1. Powerful post. I have to admit that I also got pregnant six months out from my loss, and I couldn't agree with you more on how difficult that was. It was the most terrifying time in my life. Thank you for participating. xo

  2. Like Angie said, I too was pregnant again six months later. Such an intense time.
    This also really resonated with me:
    "Every time things didn’t go as I thought they should (breastfeeding, sleeping, potty training, all the usual challenges), my grief told me I had failed once more. This horrible ghost that wouldn’t stop haunting me, kept trying to convince me that I wasn’t good enough. That I wasn’t worthy of this job. That maybe I wasn’t deserving after all."
    I still battle with these thoughts daily, and probably should speak to someone about them.
    Glad you got involved with Angie's project. I'm enjoying hearing the voices of those a bit further out. I seem to sit about middle ground in terms of this project, at almost three years out.

  3. Thanks again Angie for this project and the opportunity to participate. It seems 6 months out is a popular timeframe,although I'm pretty sure if I would have waited 6 years it would have been equally as challenging. Love your blog!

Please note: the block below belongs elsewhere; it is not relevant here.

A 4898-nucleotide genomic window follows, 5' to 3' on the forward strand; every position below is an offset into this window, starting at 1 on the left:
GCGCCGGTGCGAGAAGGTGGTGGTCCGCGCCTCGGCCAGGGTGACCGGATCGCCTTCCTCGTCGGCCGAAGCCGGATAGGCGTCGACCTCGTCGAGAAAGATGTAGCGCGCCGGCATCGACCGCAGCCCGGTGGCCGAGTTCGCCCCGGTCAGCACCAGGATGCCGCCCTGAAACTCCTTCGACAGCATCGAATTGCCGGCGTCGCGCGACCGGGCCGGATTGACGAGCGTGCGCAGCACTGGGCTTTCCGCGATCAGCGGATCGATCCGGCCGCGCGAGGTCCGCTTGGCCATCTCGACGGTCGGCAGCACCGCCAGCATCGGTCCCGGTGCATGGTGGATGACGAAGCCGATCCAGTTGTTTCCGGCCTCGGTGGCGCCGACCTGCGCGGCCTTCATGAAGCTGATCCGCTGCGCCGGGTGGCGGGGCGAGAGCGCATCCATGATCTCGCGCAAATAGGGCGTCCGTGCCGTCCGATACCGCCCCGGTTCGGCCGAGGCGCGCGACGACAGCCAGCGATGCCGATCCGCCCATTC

Hope's Mama: Thanks so much for commenting, the part of my post that you quoted has just become a recent revelation for me and I'm working on it daily. It's a tough one for me. It's comforting to hear that I am not the only one, although I am not glad that you are also struggling through this one. I just found Angie's blog and am certainly glad it has crossed my path.

    Thanks for the comments!

  4. You just made my morning - I love that you are accepting where you are at right now. I love that you are recognizing some of the hurt as opportunities for growth, although we would never belittle so much pain into simply a life lesson. I love your words, your openness, and your real emotions. One does not have to face heartaches such as this to be able to imagine a sense of what you have faced...and yet, until faced with it, no one can fully relate. Thank you for putting your thoughts out there and allowing your family, friends, and acquaintances gain a better sense of - where you are at right now.
    Love you to pieces.

    "In life or love pain must be felt. There is no other alternative. But that pain is accompainied by something else... hope." -Brothers & Sisters